What Health Care Reform Means for Your Small Business
The answers to seven key questions, now that the Supreme Court has ruled that Obamacare is constitutional
You undoubtedly know that the Supreme Court upheld most of the Affordable Care Act, sometimes called “Obamacare.” But you may be scratching your head about what the decision means for your small business.
Here are seven key questions about health care reform that may be on your mind:
Must I purchase health insurance for myself?
Probably. If you’re self-employed and not covered by your own policy (or a spouse’s), Medicaid or Medicare, you’ll generally need to buy health insurance starting in 2014 or face a penalty. (More about the penalty — Republicans tend to call it a tax — below.) You'll be exempt from the mandate, however, if you can’t find coverage that costs less than 8 percent of your previous year’s income.
For details about health reform’s insurance mandate and its exemptions, I recommend you read the thorough analysis by the Henry J. Kaiser Family Foundation.
(MORE: What the Supreme Court Decision Means For You)
Will I need to provide health insurance to my employees?
That depends. The law applies only to businesses that have at least 50 employees who work 30 or more hours per week in 2014.
If your company falls below that 50-person threshold, you won’t be required to provide health insurance, just as you don’t today. But you still might want to offer this perk.
“Some companies with fewer than 50 employees may opt to provide health insurance because it’s an important factor in attracting good employees,” says Robert Litan, vice president of research and policy of the Ewing Marion Kauffman Foundation, which studies entrepreneurship.
Where can I purchase health insurance?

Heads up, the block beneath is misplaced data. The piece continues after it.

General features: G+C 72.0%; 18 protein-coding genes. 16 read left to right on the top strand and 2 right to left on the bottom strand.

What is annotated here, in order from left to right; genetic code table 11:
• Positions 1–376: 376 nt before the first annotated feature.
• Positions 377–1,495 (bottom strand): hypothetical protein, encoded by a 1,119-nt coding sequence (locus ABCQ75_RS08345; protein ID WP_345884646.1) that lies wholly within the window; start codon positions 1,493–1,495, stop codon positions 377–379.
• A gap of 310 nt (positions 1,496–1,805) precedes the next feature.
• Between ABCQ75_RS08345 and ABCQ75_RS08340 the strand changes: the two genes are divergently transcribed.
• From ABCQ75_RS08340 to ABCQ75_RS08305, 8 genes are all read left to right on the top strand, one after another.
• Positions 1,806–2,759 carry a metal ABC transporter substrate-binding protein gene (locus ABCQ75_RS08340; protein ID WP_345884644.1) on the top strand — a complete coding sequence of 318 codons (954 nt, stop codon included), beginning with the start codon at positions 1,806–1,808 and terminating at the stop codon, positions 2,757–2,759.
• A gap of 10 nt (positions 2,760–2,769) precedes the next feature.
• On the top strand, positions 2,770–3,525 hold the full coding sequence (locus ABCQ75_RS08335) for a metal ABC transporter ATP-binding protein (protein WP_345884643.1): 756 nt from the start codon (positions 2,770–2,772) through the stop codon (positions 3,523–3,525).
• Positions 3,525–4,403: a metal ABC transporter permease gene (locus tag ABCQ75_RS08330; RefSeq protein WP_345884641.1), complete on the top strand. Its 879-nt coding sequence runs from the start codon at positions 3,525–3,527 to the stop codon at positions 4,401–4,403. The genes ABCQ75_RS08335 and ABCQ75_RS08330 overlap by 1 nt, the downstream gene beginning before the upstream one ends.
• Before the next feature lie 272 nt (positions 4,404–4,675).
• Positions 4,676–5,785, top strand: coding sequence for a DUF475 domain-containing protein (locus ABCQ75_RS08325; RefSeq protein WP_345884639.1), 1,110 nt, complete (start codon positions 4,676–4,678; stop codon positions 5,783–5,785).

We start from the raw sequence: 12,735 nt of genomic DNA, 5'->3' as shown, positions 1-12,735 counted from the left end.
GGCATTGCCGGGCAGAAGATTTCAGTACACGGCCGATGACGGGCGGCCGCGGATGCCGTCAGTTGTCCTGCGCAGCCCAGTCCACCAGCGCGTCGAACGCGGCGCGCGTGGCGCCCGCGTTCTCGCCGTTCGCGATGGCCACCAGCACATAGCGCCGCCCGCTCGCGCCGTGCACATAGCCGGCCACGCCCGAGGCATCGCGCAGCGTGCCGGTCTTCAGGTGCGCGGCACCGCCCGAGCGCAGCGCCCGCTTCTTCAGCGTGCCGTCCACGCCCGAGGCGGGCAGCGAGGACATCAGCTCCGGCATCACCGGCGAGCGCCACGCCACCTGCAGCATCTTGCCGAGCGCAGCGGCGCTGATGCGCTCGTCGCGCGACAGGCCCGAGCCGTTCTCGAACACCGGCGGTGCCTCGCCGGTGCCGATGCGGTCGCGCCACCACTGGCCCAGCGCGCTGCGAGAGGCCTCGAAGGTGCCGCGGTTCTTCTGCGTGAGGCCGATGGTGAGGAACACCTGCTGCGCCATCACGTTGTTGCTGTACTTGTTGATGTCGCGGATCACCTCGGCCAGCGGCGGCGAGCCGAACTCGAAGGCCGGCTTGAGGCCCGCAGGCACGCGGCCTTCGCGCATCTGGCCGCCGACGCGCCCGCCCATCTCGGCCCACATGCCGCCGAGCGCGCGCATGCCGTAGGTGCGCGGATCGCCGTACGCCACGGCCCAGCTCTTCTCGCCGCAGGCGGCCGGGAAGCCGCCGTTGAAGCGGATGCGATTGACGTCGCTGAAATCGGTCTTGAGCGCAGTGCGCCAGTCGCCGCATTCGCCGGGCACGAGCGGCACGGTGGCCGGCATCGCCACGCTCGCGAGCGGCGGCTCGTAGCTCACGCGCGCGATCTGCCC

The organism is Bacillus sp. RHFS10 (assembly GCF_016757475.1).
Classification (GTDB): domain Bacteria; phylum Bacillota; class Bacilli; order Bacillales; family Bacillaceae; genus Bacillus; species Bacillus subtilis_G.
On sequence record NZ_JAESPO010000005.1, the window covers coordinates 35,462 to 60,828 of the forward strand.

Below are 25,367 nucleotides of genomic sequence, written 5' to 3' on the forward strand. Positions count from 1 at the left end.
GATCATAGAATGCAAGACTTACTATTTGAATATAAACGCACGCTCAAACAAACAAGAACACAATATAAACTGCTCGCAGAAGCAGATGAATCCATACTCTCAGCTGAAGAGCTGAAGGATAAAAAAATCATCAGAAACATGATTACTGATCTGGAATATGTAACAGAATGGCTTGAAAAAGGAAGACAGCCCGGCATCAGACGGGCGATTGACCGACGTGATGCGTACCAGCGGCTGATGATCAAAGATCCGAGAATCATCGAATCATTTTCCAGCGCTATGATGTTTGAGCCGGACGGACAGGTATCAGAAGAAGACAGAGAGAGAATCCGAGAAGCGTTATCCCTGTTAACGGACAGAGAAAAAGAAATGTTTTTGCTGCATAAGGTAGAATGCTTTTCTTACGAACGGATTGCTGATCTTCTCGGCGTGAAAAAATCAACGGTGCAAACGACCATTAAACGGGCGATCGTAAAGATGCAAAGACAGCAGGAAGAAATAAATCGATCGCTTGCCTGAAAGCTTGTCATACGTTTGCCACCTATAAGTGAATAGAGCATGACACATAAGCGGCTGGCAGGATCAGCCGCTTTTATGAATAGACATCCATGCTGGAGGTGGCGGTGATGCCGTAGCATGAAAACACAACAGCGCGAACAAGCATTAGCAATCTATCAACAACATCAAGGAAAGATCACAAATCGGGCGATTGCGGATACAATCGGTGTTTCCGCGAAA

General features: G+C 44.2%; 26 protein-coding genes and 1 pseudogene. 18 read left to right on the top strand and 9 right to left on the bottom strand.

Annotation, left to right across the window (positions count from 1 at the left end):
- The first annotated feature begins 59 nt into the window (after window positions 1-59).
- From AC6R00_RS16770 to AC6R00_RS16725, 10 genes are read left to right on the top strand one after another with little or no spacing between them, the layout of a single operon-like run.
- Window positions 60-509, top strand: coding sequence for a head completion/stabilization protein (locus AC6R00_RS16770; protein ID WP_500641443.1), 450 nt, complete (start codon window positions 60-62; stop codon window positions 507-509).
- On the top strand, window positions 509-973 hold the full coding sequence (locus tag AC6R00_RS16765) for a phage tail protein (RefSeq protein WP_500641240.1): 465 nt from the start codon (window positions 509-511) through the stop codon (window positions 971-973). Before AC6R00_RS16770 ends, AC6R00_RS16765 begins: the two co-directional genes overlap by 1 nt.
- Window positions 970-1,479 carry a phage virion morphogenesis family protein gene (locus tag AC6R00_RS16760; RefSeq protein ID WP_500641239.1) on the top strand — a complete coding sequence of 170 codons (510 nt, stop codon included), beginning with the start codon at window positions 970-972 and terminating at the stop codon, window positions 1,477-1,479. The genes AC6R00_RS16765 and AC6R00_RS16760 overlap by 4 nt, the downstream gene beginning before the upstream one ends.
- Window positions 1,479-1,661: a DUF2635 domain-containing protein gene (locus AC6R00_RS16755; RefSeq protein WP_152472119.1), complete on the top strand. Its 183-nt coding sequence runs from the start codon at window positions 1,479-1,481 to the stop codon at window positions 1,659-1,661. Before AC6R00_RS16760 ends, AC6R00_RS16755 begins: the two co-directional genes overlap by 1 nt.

By 2014, each state will be required to run an insurance exchange, an online marketplace for individuals and small businesses with up to 100 employees. If a state fails to set up an exchange, the federal government will step in and provide one.
The federal government’s website, Healthcare.gov, already lets individuals and small businesses shop for health insurance policies. Beginning in 2014, this site will also be a portal to state insurance exchanges.
(MORE: What to Do About Health Insurance When You're Self-Employed)
What if I can’t afford to buy health insurance?
The law might offer you a subsidy as an entrepreneur, but the rules for qualifying are tricky.
If you’re a small employer with fewer than 25 workers who earn $50,000 a year and you pay at least 50 percent of all employees' health coverage, you’ll be eligible for a tax credit. The amount ranges from as much as 35 percent of your insurance costs through 2013 to up to 50 percent beginning in 2014. You can find more details about eligibility and the tax credit at the Internal Revenue Service’s website.
In 2014, subsidies will also be available for individuals under 65 who meet certain income guidelines. The rules vary significantly depending on where you live, but here’s an example: A single 55-year-old earning $45,000 a year and living in a high cost-of-living area like New York City would qualify for a $5,918 tax credit. The Kaiser Foundation has a useful, free online calculator that shows you whether you’d qualify for the health insurance subsidies and, if so, how much your subsidy would be.
What happens if I don’t buy health insurance or provide it for my employees?
If you aren’t exempt from the requirements and choose not to obtain individual health insurance, you’ll be subject to a penalty. The amount starts at $95 in 2014, $325 in 2015 and $695 in 2016. After that, the penalty rises with inflation.
Higher-income earners will pay stiffer penalties. FactCheck.org estimates that, by the time the law is fully phased in, a couple earning $100,000 per year would pay roughly $2,025 if they chose to go without insurance.
If you’re an employer with 50 or more employees, the calculations become more complicated. The maximum penalty, however, will never be more than the average cost of a policy providing the lowest level of coverage required by law.
And if I can’t pay that penalty?
“That’s unclear right now,” says Professor David Kautter, managing director of the Kogod Tax Center at American University in Washington, D.C.
The IRS isn’t allowed to garnish wages or place levies or liens on property to collect the penalties. However, if you are owed money from the government, like an income tax refund or a Social Security payment, that cash can be seized to satisfy the obligation, he says.
How else will the law affect small business owners?
Starting in 2014, there will be a new 3.8 percent tax on investment income received by high-income earners ($200,000 or more for individuals; $250,000 for married couples filing jointly). Investment income includes proceeds of the sale of businesses.
Be sure to consult a tax professional if you’re considering selling your business after 2013, especially if you fall into the high-earner category.